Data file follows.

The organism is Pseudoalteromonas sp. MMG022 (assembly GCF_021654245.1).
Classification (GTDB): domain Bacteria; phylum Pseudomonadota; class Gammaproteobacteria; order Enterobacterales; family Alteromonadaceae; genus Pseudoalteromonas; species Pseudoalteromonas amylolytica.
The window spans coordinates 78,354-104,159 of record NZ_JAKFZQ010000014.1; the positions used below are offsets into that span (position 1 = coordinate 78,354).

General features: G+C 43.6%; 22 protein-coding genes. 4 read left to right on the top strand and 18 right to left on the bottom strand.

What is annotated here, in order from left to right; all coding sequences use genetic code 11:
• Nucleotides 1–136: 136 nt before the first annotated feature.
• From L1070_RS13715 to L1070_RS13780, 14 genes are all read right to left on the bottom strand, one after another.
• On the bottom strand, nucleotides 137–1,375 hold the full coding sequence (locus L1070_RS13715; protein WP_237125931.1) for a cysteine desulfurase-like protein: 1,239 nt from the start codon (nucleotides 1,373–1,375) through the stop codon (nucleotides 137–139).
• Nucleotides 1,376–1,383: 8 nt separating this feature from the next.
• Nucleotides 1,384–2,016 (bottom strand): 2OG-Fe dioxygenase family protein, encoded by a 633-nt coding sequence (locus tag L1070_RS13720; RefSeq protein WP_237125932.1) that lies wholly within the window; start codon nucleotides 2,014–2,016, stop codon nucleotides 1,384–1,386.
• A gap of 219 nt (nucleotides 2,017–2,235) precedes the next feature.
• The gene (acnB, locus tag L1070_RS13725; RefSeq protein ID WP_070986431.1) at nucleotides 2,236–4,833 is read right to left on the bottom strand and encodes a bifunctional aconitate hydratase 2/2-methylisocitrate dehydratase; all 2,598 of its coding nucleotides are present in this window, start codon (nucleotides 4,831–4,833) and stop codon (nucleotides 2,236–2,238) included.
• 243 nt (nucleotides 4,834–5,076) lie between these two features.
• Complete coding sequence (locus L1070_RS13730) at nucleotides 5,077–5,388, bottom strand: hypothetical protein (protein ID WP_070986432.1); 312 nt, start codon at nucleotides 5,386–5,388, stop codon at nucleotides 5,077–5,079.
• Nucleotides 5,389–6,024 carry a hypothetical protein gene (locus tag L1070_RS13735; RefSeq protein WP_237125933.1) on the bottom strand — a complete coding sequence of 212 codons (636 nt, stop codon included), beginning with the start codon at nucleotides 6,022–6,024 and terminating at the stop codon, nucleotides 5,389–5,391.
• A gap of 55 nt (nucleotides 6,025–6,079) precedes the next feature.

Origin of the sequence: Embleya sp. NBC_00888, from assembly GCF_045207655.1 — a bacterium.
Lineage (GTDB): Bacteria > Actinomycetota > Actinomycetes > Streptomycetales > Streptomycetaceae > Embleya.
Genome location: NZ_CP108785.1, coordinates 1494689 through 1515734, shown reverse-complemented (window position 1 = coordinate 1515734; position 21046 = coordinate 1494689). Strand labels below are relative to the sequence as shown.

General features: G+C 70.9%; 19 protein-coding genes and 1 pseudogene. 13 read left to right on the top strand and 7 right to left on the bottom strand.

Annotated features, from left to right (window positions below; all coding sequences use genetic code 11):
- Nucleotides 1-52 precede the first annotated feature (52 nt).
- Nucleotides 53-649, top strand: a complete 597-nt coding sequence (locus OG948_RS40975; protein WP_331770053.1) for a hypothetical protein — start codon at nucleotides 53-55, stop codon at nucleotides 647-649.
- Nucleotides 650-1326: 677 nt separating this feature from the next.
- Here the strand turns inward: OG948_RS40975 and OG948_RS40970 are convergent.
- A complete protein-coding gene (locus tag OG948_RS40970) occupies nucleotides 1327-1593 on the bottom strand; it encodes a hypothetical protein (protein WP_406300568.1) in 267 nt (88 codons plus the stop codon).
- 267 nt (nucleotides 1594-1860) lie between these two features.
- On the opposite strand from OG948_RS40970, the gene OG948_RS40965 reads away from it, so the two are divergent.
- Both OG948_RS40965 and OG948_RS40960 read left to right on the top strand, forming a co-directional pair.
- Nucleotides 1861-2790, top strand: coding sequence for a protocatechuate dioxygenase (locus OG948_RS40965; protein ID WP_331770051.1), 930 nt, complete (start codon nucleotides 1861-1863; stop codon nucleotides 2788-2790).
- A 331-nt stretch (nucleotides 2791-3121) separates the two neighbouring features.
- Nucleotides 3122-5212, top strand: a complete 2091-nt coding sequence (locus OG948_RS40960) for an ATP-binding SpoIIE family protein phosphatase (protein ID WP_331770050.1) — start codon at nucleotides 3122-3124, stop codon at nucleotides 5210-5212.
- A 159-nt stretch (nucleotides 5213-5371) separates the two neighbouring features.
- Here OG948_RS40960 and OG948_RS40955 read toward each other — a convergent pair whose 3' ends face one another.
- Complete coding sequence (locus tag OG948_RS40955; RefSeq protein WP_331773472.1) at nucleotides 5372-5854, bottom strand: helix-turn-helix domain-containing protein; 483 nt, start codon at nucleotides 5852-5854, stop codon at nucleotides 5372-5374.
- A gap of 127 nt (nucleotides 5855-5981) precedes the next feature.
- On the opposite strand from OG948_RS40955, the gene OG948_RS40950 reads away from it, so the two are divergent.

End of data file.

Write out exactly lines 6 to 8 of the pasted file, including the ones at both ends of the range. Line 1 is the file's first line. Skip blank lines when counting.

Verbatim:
• Nucleotides 1–136: 136 nt before the first annotated feature.
• From L1070_RS13715 to L1070_RS13780, 14 genes are all read right to left on the bottom strand, one after another.
• On the bottom strand, nucleotides 137–1,375 hold the full coding sequence (locus L1070_RS13715; protein WP_237125931.1) for a cysteine desulfurase-like protein: 1,239 nt from the start codon (nucleotides 1,373–1,375) through the stop codon (nucleotides 137–139).